We place plants like tomatoes, eggplant, peppers and cabbage family varieties in peat pots, which contain regular soil, after they are about 3 inches tall. The reason for this is that these types of plants dont like their roots to be disturbed when they mature. The peat pots are larger than the plastic tray compartments and allow the root structures to grow with less restriction. Notice the wooden stick containing the name of the vegetable.
When a plant goes into a peat pot you must monitor its soil moisture, because the peat pot loves to absorb water. They will normally require more moisture than when they were in the plastic trays, so check them daily.
Some people have complained that when they put the peat pots in their outside gardens that the pot doesnt break down and the plant becomes root bound. If you have dry soil and dont use any underground watering system with black plastic as we do, this is possible but not common. We have never seen even the remains of a peat pot at the end of the growing season in our garden and have not experienced a root bound plant. If you are concerned with your peat pot decomposing, be sure to soak it in water before planting in the outside garden, and cut the sides just as you are placing it into the soil.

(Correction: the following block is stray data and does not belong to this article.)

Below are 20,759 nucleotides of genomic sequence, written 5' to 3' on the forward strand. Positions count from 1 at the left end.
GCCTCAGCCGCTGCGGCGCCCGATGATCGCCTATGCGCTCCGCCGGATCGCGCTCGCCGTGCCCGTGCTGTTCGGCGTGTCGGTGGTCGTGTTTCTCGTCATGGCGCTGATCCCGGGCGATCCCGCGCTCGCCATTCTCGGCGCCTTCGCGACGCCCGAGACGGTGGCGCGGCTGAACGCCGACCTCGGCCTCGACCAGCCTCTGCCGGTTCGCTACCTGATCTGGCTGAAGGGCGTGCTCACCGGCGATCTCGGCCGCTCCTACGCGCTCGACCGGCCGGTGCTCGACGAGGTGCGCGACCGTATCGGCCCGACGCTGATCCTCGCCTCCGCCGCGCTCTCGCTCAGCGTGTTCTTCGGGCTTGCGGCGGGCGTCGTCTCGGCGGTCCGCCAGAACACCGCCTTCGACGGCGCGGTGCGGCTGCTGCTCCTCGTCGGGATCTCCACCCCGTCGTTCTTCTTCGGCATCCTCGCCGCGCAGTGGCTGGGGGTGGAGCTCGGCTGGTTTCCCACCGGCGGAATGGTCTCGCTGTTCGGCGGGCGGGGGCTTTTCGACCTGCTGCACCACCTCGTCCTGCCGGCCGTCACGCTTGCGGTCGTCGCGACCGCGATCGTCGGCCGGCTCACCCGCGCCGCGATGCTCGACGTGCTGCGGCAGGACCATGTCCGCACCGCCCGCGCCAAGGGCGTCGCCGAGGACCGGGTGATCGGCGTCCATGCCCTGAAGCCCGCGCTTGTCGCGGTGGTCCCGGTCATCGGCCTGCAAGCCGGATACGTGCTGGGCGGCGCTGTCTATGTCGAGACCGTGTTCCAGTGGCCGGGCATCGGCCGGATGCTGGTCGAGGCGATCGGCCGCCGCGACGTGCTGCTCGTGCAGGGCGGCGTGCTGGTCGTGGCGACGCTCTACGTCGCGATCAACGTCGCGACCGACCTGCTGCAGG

Some gardeners use Jiffy Peat Pellets but we find them to be more trouble than they are worth, and they cost a pretty penny too. We have found that the best time to buy peat pots is in the fall when the merchandisers want to get rid of them.